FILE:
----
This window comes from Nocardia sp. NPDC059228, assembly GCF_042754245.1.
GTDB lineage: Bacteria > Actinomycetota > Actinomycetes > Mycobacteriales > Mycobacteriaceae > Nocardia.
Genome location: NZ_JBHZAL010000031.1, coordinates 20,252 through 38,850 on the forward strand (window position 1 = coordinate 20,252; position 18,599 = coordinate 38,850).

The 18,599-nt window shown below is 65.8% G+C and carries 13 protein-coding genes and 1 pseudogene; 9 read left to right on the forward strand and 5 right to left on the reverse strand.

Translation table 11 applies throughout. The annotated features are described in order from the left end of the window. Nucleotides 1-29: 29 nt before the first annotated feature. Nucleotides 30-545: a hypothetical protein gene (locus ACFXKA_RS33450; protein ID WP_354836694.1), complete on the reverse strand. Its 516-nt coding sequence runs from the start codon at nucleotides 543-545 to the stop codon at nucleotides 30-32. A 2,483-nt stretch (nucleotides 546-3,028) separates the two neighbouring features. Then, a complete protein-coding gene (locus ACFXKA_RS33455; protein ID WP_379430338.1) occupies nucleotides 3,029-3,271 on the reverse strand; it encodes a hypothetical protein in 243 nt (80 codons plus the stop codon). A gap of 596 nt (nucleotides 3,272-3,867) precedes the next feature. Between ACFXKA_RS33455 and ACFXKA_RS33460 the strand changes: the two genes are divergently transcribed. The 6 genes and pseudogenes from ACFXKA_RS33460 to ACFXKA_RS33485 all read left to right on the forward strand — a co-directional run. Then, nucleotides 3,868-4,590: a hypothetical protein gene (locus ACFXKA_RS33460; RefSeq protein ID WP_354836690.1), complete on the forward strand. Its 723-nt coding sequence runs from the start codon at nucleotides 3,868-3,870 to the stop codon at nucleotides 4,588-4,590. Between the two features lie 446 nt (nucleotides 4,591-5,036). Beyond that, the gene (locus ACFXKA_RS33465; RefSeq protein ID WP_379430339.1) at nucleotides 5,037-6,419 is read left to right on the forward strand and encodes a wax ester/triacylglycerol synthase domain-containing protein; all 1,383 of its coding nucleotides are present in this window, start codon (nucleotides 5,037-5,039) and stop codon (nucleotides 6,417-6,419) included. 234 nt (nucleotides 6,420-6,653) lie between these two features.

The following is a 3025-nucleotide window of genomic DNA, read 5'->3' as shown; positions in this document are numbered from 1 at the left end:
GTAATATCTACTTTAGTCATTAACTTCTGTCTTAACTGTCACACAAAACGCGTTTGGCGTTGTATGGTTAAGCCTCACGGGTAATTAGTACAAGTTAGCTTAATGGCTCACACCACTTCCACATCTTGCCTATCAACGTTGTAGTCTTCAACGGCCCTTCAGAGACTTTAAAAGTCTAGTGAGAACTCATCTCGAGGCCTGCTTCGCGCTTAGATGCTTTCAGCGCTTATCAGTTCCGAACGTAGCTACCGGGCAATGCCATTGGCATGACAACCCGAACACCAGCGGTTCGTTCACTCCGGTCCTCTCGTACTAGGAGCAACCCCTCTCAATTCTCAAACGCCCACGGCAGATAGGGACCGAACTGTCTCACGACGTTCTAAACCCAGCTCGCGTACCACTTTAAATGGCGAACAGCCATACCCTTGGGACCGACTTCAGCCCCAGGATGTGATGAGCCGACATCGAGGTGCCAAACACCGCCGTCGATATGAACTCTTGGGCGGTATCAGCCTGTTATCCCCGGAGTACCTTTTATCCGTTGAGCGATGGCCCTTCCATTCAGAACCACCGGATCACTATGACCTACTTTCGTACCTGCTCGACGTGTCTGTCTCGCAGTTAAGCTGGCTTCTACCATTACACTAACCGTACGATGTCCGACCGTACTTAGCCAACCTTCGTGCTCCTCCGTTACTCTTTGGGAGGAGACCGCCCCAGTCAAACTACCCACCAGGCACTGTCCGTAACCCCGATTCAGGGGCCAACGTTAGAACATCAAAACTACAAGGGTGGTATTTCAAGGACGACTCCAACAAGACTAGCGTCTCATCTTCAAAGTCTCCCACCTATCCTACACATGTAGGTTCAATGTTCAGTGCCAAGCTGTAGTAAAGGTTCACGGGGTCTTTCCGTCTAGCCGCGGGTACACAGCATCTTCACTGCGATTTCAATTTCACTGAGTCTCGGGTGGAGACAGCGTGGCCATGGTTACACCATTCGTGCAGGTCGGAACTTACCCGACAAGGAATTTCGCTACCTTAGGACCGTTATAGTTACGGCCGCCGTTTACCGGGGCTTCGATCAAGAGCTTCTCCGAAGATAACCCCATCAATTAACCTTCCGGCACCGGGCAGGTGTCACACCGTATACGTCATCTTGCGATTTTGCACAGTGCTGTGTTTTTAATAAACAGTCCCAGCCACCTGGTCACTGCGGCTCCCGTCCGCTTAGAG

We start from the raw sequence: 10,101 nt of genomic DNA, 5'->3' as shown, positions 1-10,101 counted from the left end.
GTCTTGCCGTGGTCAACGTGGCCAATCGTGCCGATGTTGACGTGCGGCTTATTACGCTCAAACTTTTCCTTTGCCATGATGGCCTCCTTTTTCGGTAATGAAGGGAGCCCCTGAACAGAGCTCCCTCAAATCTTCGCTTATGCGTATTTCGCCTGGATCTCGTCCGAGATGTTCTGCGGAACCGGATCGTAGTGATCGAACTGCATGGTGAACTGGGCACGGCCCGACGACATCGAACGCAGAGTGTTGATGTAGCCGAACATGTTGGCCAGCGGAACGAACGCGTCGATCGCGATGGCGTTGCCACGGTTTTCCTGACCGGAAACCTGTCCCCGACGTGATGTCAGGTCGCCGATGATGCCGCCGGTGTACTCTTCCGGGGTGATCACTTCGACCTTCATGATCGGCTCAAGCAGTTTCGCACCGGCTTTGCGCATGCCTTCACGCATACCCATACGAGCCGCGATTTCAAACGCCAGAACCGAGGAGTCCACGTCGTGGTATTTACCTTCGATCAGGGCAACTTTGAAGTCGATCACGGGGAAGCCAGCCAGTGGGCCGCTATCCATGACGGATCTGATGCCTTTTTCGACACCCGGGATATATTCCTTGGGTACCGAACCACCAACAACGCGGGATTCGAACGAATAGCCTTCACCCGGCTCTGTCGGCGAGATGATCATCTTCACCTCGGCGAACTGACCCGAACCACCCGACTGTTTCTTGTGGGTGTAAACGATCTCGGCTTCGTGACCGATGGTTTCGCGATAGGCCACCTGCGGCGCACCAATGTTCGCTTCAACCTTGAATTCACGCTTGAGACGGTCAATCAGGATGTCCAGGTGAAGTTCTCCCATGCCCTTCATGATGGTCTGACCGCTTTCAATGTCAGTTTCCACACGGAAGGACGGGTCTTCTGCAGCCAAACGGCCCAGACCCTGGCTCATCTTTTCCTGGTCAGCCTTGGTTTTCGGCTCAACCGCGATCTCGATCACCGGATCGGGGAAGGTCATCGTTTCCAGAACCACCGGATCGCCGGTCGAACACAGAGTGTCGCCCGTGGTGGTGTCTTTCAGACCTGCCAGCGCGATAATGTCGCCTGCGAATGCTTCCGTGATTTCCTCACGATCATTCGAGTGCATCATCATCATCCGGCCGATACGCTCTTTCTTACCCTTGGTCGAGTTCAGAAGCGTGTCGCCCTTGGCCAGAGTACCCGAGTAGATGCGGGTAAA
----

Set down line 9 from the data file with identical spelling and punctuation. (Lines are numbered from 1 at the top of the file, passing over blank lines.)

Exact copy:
GTCTTGCCGTGGTCAACGTGGCCAATCGTGCCGATGTTGACGTGCGGCTTATTACGCTCAAACTTTTCCTTTGCCATGATGGCCTCCTTTTTCGGTAATGAAGGGAGCCCCTGAACAGAGCTCCCTCAAATCTTCGCTTATGCGTATTTCGCCTGGATCTCGTCCGAGATGTTCTGCGGAACCGGATCGTAGTGATCGAACTGCATGGTGAACTGGGCACGGCCCGACGACATCGAACGCAGAGTGTTGATGTAGCCGAACATGTTGGCCAGCGGAACGAACGCGTCGATCGCGATGGCGTTGCCACGGTTTTCCTGACCGGAAACCTGTCCCCGACGTGATGTCAGGTCGCCGATGATGCCGCCGGTGTACTCTTCCGGGGTGATCACTTCGACCTTCATGATCGGCTCAAGCAGTTTCGCACCGGCTTTGCGCATGCCTTCACGCATACCCATACGAGCCGCGATTTCAAACGCCAGAACCGAGGAGTCCACGTCGTGGTATTTACCTTCGATCAGGGCAACTTTGAAGTCGATCACGGGGAAGCCAGCCAGTGGGCCGCTATCCATGACGGATCTGATGCCTTTTTCGACACCCGGGATATATTCCTTGGGTACCGAACCACCAACAACGCGGGATTCGAACGAATAGCCTTCACCCGGCTCTGTCGGCGAGATGATCATCTTCACCTCGGCGAACTGACCCGAACCACCCGACTGTTTCTTGTGGGTGTAAACGATCTCGGCTTCGTGACCGATGGTTTCGCGATAGGCCACCTGCGGCGCACCAATGTTCGCTTCAACCTTGAATTCACGCTTGAGACGGTCAATCAGGATGTCCAGGTGAAGTTCTCCCATGCCCTTCATGATGGTCTGACCGCTTTCAATGTCAGTTTCCACACGGAAGGACGGGTCTTCTGCAGCCAAACGGCCCAGACCCTGGCTCATCTTTTCCTGGTCAGCCTTGGTTTTCGGCTCAACCGCGATCTCGATCACCGGATCGGGGAAGGTCATCGTTTCCAGAACCACCGGATCGCCGGTCGAACACAGAGTGTCGCCCGTGGTGGTGTCTTTCAGACCTGCCAGCGCGATAATGTCGCCTGCGAATGCTTCCGTGATTTCCTCACGATCATTCGAGTGCATCATCATCATCCGGCCGATACGCTCTTTCTTACCCTTGGTCGAGTTCAGAAGCGTGTCGCCCTTGGCCAGAGTACCCGAGTAGATGCGGGTAAA